4. This. Every word of it. I wholeheartedly agree.

    I see the polarization as potentially more damaging than a “wrong” decision from either side’s perspective on any of the key issues is likely to be, because polarization destroys empathy. Empathy is hard enough for humans to come by as it is, and without it, we lose our recourse to the crucial little things that make less-than-ideal situations livable: respect for human dignity, any sense of common ground, and ultimate charity.

    The lack of empathy in public discourse is acutely disturbing to me. As a studying/aspiring novelist, I’ve learned that empathy is the heart and soul, point and purpose of fiction. It’s the trade secret; it’s what I’m trained (and am, admittedly, very much still training) in. My value for it might therefore be a tad myopic, but at least I didn’t come up with that value by myself; here’s Steve Greydanus quoting Roger Ebert and St. Teresa Benedicta of the Cross:

    “One of the qualities [Roger Ebert] most celebrated in a film was its ability to ‘take us outside our personal box of time and space and invite us to empathize with those of other times, places, races, creeds, classes and prospects. I believe empathy is the most essential quality of civilization.’ (If his celebration of empathy sounds over the top, consider that St. Teresa Benedicta of the Cross (Edith Stein) arguably goes further: Empathy, she maintained in On the Problem of Empathy and other writings, is foundational to personhood and community, to knowledge even of the self, as well as others.)”—Steven D. Greydanus, “How I Believe in Roger Ebert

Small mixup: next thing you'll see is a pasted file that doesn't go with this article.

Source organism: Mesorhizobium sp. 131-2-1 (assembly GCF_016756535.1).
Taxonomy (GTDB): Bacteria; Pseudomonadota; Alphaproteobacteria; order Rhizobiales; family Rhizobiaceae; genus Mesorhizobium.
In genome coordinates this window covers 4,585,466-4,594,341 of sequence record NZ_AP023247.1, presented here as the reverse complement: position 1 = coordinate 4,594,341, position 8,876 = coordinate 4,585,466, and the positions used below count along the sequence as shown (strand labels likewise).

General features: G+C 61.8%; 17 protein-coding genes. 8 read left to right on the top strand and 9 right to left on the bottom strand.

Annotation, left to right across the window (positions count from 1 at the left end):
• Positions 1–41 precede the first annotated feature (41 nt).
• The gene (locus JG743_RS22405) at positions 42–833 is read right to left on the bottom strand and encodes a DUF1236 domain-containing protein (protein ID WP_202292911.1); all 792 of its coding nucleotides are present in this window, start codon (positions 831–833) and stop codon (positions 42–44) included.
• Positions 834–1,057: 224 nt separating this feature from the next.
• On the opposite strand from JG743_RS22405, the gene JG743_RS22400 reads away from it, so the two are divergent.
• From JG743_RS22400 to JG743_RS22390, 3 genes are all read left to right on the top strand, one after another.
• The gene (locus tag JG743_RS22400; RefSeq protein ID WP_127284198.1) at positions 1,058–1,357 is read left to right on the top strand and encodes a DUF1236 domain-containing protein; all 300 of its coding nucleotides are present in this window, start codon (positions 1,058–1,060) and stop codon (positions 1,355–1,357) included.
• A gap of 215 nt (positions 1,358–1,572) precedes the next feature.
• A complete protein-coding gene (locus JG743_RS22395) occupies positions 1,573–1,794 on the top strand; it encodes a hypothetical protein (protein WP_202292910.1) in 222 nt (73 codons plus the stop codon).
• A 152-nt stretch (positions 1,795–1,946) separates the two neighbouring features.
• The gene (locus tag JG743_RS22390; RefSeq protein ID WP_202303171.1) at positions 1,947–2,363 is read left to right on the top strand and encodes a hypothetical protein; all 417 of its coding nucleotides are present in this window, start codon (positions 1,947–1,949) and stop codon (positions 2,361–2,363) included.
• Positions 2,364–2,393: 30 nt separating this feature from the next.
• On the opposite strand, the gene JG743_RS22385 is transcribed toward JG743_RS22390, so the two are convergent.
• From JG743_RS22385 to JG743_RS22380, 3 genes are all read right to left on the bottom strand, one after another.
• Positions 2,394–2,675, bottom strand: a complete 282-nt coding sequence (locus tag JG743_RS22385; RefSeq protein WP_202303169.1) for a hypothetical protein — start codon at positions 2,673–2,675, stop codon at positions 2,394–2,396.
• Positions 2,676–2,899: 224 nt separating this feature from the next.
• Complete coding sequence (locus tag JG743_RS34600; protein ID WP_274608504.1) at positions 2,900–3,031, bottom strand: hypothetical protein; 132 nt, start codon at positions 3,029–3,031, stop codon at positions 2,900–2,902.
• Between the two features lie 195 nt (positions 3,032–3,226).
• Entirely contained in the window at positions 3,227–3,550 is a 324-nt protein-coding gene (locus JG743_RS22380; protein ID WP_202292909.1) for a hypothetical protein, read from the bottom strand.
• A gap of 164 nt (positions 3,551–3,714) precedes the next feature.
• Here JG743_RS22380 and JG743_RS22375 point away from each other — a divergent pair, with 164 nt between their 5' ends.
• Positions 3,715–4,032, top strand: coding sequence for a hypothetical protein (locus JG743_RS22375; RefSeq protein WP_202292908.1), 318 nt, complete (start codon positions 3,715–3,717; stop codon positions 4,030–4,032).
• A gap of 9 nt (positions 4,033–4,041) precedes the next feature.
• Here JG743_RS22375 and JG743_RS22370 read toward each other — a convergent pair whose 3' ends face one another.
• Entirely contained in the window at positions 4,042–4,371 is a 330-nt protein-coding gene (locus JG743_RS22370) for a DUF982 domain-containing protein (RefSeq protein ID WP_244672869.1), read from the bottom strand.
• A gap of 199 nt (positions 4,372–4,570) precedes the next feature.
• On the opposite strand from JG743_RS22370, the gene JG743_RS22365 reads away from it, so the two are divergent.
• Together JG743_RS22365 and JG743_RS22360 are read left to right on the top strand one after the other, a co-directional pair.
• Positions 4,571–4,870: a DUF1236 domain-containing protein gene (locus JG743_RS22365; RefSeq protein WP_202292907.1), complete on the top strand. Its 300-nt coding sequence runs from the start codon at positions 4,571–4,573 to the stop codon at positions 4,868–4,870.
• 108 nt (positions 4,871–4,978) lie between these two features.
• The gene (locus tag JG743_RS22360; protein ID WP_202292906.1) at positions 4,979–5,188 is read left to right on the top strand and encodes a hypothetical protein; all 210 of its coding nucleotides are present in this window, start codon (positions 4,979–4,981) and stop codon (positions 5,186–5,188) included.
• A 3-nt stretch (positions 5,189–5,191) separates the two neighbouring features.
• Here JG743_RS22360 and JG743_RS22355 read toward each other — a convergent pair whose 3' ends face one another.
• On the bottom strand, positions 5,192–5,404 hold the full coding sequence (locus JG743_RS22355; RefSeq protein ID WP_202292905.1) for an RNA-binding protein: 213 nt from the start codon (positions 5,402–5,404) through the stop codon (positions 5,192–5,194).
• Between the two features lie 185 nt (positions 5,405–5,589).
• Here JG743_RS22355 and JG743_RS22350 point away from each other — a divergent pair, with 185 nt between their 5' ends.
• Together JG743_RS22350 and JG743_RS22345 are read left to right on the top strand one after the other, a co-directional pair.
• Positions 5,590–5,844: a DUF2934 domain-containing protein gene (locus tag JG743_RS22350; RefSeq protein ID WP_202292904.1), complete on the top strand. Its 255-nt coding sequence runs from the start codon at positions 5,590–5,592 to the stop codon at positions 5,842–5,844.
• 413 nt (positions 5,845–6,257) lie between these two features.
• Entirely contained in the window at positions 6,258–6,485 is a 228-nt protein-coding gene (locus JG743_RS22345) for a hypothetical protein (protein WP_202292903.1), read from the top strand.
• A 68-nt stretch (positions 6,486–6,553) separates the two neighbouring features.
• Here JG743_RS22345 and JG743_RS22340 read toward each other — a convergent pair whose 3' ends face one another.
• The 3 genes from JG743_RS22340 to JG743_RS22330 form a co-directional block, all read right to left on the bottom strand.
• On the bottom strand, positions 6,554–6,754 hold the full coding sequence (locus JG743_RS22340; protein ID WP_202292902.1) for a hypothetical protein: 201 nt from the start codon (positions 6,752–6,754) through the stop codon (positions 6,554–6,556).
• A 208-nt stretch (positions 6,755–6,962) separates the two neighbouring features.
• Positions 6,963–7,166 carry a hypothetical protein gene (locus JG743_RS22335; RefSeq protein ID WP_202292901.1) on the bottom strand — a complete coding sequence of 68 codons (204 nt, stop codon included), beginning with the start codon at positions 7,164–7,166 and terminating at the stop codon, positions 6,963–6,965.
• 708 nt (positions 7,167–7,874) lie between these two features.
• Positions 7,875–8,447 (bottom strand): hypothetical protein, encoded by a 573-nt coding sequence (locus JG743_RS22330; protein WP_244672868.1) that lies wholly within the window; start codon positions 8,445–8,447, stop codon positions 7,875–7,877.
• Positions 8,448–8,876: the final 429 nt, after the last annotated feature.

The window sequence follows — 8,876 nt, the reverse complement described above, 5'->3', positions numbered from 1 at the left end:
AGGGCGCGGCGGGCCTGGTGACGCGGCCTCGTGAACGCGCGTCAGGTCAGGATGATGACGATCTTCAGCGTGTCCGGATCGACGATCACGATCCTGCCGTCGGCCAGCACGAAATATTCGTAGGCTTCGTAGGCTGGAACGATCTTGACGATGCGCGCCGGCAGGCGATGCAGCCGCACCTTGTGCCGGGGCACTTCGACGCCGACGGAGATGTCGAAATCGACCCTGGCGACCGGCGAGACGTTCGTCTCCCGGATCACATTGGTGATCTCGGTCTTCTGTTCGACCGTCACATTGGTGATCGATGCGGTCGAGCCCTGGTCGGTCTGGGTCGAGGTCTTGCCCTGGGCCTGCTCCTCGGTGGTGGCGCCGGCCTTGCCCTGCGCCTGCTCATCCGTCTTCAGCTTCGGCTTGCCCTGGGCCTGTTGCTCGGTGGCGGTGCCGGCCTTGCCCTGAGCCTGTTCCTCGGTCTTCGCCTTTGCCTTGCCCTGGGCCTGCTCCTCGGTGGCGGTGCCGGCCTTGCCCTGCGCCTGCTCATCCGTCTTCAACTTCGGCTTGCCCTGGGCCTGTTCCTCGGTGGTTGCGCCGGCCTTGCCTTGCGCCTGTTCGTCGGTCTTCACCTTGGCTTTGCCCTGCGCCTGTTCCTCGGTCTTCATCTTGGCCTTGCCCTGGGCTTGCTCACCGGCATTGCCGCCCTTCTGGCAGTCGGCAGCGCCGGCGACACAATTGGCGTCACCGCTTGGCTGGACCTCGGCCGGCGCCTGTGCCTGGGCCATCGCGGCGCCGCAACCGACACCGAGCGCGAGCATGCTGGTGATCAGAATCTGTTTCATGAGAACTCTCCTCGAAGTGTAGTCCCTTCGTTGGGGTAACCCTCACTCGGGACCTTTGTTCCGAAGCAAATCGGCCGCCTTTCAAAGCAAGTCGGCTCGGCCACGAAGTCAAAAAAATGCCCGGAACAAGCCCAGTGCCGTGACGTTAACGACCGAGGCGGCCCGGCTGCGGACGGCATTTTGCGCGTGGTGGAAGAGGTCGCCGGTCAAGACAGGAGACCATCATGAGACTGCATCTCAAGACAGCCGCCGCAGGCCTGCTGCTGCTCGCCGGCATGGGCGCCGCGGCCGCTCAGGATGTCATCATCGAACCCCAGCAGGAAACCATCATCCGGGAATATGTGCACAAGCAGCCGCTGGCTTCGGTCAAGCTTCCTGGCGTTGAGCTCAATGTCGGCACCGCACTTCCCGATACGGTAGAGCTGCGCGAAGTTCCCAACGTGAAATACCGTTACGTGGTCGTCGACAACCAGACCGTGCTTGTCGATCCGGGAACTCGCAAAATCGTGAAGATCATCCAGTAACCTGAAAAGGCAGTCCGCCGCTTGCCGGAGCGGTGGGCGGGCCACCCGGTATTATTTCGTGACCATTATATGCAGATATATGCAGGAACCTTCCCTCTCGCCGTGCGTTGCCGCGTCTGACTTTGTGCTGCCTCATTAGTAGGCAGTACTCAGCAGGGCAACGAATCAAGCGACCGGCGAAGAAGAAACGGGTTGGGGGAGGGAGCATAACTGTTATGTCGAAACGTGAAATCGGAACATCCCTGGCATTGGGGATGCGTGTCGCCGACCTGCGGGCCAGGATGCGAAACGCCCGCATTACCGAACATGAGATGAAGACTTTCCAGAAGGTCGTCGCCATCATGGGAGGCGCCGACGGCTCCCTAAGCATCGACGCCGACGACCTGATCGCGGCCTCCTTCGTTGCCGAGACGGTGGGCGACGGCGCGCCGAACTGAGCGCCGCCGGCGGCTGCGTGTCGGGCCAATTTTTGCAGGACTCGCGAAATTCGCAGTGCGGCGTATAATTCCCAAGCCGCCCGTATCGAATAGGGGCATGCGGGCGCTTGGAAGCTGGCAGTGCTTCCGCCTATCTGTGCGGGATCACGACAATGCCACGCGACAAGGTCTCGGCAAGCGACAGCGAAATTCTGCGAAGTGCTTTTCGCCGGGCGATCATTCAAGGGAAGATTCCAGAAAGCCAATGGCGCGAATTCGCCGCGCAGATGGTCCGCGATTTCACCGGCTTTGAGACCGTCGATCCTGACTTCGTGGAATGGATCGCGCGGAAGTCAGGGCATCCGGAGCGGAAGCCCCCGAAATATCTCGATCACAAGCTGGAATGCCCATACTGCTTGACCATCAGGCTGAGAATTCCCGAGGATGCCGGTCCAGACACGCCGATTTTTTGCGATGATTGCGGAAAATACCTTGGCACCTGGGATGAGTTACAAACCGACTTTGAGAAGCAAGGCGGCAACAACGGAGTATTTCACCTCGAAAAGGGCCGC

…anyway, I could go on and on about that forever, but mainly I just wanted to say that a post like this on the internet is always hugely comforting. Anyone who has felt drawn and quartered by dualistic public discourse has full rights to not just my imperfect empathy, but my wholehearted sympathy. 🙂

    • Empathy is shamefully undervalued these days. It seems most of us would rather rip each other to shreds than even attempt to consider the possibility that those we disagree with might have logical reasons for doing so. Thanks for sharing that quote with us. 🙂 -Sarah

    • Gosh, that’s a tough one. There are so many. Could you tell me more about what you’re seeking in terms of perspectives, approaches, sexual ethics, etc.? Or are you interested in everything you can find?

      A few other blogs I can think of at the moment:

      For more traditional approaches to sexual ethics, you might want to read Eve Tushnet’s blog on the Patheos Catholic Channel, Julie Rodgers’ blog, Mudblood Catholic, and Spiritual Friendship.

      For more progressive approaches to sexual ethics, you might want to read Sacred Tension, Registered Runaway, Freed Hearts, Crumbs from the Communion Table, and Believe Out Loud.

      You might also want to check out the Gay Christian Network website. GCN supports people who hold a traditional perspective as well as people who hold a more liberal perspective.

      There are so many more resources out there. Please contact us through our contact form if you would like to be directed to more resources.


  5. You took a very libertarian position talking about the importance of religious freedom and about the benefits of greater access to contraception.